As we give away what we know and then borrow money to buy back what we have given away in the form of manufactured products we should not be surprised at the state of the Anerican economy.
New York Times columnist Thomas L. Friedman recently encapsulated this view in a piece called "Start-Ups, Not Bailouts." His argument: Let tired old companies that do commodity manufacturing die if they have to. If Washington, D.C., really wants to create jobs, he wrote, it should back startups.
Friedman is wrong. Startups are a wonderful thing, but they cannot by themselves increase tech employment. Equally important is what comes after that mythical moment of creation in the garage, as technology goes from prototype to mass production. This is the phase where companies scale up. They work out design details, figure out how to make things affordably, build factories and hire people by the thousands. Scaling is hard work but necessary to make innovation matter.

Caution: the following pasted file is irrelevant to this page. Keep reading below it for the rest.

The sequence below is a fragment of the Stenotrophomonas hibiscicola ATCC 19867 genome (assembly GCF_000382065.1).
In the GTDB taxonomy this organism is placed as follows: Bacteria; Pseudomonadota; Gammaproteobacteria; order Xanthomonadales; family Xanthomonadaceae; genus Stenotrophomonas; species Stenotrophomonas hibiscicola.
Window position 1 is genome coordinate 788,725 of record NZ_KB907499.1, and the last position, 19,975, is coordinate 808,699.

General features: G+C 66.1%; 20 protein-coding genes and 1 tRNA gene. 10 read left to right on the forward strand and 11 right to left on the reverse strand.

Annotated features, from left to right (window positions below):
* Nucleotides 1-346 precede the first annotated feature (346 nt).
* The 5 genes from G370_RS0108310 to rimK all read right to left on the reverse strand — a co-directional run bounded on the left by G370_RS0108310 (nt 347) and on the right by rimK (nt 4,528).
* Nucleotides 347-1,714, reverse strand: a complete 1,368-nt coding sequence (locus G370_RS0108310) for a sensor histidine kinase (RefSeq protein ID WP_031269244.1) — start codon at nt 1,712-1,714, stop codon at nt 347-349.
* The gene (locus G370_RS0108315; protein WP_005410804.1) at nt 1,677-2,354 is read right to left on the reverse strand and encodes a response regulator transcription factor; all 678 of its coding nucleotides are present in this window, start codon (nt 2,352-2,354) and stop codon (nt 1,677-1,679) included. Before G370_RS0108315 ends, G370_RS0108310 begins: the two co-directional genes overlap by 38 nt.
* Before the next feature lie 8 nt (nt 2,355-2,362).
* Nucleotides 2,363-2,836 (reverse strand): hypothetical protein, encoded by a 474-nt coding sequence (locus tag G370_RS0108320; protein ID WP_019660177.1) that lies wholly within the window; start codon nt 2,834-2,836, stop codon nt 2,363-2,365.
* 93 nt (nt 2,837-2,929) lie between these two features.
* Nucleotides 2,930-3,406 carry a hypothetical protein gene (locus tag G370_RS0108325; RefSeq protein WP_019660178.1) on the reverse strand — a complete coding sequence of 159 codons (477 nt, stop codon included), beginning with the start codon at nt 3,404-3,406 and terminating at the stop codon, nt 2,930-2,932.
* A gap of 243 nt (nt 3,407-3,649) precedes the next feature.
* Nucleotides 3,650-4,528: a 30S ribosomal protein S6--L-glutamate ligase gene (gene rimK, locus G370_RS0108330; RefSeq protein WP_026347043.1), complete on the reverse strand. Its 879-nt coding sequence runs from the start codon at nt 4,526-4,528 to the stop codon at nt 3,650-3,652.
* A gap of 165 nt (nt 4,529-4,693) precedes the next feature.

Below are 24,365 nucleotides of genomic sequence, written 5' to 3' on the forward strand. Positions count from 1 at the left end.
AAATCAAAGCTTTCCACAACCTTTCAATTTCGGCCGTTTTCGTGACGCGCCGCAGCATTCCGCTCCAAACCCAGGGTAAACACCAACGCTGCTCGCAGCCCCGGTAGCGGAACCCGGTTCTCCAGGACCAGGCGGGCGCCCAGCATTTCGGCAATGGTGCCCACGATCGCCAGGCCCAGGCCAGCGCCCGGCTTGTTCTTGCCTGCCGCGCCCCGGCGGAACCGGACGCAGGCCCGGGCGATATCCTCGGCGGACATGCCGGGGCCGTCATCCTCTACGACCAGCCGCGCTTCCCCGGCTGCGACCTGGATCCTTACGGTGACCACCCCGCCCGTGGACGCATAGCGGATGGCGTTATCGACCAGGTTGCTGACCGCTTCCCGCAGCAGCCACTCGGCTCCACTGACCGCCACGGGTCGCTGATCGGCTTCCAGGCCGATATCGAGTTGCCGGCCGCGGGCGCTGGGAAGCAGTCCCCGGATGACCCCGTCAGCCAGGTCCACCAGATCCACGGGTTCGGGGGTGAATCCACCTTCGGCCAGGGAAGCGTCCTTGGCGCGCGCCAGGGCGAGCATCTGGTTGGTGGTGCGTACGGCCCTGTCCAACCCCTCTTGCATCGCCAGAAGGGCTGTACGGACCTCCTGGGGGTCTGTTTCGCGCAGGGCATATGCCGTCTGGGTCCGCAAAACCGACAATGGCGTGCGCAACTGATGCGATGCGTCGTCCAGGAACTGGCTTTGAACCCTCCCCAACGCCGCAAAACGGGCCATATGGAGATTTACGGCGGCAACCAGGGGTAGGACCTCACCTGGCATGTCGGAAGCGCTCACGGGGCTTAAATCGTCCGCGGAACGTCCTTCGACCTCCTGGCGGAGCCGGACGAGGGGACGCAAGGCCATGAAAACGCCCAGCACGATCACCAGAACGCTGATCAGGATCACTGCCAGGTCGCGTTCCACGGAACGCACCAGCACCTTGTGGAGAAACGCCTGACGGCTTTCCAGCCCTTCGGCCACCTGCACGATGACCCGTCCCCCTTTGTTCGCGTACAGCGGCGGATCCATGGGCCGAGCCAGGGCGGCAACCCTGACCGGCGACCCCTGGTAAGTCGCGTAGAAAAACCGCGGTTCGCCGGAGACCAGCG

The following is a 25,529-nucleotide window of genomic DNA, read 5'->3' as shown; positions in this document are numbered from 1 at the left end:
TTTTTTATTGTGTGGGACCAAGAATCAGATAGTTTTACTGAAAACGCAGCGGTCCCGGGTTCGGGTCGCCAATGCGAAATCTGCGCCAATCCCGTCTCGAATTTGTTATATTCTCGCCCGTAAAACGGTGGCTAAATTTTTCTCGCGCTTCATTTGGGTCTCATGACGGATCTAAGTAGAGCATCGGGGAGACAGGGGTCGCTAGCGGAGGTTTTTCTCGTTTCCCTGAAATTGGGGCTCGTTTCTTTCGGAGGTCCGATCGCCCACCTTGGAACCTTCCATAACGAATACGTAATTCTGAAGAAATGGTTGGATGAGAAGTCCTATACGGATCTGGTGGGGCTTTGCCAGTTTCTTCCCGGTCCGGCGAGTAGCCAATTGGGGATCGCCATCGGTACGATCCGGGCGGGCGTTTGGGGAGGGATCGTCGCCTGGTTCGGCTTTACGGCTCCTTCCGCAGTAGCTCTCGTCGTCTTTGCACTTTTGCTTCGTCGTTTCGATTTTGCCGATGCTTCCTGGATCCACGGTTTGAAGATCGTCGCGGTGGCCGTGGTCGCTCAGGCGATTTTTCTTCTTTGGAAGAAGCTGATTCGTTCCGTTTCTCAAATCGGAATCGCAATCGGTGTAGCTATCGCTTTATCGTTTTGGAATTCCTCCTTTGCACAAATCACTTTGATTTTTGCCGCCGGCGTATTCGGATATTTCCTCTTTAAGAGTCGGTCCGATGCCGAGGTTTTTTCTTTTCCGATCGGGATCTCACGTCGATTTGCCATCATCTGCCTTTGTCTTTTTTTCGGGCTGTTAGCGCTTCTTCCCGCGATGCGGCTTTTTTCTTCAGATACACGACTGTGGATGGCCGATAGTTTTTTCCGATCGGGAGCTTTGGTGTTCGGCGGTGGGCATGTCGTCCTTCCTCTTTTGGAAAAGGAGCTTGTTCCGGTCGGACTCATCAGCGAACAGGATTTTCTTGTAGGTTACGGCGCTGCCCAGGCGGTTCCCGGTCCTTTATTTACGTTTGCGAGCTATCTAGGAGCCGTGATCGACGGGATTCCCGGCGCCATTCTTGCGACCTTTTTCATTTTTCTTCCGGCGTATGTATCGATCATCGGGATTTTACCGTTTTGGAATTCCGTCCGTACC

The scaling process is no longer happening in the U.S. And as long as that's the case, plowing capital into young companies that build their factories elsewhere will continue to yield a bad return in terms of American jobs.
(read the whole thing, please, here: Business & Technology | We must rebuild structure to create U.S. jobs | Seattle Times Newspaper
Jeremy posted this on Facebook, I am pushing it along.